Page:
Mortgage mistakes first time buyers make
Buying a first home is an exciting time. However, it can be easy for first-time buyers to get caught up in the whirlwind of the homebuying process – and be left with buyer’s remorse later. The following are four of the most common mortgage mistakes first time buyers make; following this guide can help new buyers avoid them and feel confident with both their new home and financial decisions.
1. Looking at homes before getting preapproved
While there’s nothing wrong with browsing real estate websites for fun, seriously going to open houses or beginning to work with a realtor before being preapproved for financing is putting the cart before the horse. First-time buyers should get preapproved by a lender for a number of reasons. First, preapproval will give buyers a concrete idea of how much they can afford. Second, it shows real estate agents that they are serious about buying and are able to financially afford the homes they are looking at. Third, preapproval is nearly a necessity in areas with seller’s markets where properties go fast and assured financing is important.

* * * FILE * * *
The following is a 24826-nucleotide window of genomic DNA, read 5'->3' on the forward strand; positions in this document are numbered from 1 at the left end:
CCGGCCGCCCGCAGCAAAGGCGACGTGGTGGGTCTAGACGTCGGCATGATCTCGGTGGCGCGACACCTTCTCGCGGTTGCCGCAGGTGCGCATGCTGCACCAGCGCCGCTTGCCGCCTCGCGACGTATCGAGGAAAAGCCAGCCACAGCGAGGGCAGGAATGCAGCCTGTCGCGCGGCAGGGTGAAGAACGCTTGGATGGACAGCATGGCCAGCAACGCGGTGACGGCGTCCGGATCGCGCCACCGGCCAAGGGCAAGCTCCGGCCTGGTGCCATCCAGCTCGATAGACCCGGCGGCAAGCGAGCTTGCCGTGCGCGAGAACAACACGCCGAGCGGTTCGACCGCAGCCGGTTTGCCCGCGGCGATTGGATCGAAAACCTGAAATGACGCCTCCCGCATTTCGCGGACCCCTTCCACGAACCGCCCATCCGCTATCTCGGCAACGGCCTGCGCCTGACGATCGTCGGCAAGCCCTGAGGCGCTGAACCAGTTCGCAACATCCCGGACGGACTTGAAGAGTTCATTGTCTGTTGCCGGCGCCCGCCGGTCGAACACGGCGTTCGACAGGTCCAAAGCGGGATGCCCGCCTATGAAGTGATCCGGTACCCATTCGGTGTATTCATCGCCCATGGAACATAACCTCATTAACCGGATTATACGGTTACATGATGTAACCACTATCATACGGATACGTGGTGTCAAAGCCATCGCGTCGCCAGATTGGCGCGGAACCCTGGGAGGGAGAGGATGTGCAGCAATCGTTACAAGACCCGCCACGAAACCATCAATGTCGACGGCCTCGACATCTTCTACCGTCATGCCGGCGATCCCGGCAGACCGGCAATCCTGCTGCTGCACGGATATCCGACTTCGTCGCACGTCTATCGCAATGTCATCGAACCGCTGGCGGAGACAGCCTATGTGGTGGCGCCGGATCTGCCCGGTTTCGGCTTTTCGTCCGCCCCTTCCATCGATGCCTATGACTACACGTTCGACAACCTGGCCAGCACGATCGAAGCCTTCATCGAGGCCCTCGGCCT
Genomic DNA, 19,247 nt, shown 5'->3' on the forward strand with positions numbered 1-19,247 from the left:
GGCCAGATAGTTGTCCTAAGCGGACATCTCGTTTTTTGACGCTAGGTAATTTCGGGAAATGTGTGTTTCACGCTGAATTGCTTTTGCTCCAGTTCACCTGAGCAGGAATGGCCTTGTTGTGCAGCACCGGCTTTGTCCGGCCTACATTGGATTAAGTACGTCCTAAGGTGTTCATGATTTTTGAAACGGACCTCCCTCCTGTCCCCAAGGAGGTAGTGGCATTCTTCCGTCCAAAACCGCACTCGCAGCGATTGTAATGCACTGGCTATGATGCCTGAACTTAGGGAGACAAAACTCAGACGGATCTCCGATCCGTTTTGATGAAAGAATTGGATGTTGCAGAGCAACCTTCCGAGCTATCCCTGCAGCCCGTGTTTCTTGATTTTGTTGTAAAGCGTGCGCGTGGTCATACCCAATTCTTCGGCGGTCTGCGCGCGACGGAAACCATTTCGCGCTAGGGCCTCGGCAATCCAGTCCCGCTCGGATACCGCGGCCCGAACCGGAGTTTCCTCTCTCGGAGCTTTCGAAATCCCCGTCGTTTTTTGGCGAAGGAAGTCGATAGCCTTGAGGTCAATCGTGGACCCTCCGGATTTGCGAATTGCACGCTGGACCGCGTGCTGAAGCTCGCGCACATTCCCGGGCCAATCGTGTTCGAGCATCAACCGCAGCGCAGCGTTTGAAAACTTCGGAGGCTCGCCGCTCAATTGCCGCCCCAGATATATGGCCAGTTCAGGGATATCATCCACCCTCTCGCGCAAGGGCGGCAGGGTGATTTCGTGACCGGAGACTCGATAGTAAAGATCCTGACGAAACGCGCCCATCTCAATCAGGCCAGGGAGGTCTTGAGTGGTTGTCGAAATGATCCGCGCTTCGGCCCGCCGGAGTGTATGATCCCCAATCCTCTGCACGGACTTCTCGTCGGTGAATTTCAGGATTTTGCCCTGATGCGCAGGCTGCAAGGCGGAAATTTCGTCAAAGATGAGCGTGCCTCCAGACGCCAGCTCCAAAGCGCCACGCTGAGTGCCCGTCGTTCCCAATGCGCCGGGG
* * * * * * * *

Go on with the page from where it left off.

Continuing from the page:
2. Putting down too much – or too little
Many first-time buyers believe they cannot afford to purchase a home unless they have 20% as a down payment. However, this 20% is not a requirement for a number of different types of loans. VA loans, available to qualified veterans, require $0 down; FHA loans require down payments of as little as 3.5%. Buyers of other loan types can also pay PMI, or private mortgage insurance, if they cannot afford the full 20% required by their lender.
Likewise, first-time buyers should be cautious not to put down too much for their down payment. Significantly depleting – or entirely emptying – cash funds can leave new buyers unable to afford closing costs, make repairs, or afford other unexpected expenses.
3. Making major changes during escrow
The days and weeks between being approved for a mortgage and closing are critical; buyers should avoid making any major financial changes that could impact their ability to get financing. This can include everything from changing jobs, taking out a new line of credit, missing existing payments, or making major cash purchases or withdrawals. While it may be tempting to start buying new furniture in the weeks leading up to closing, buyers should refrain from taking out any new lines of credit or making major purchases until they have the keys to their new home in their hands.
4. Not shopping around for lenders
Many first-time buyers are so afraid of the financing process that they go with the first lender they apply with. However, buyers should approach the mortgage process the same way they do the homebuying process and shop around before settling on the perfect loan. Different lenders offer different rates, terms, perks, and more. Shopping around with different lenders can ensure first-time homebuyers are maximizing their borrowing potential and getting the most bang for the buck with their new mortgage.
by Author, Sep. 30, 2020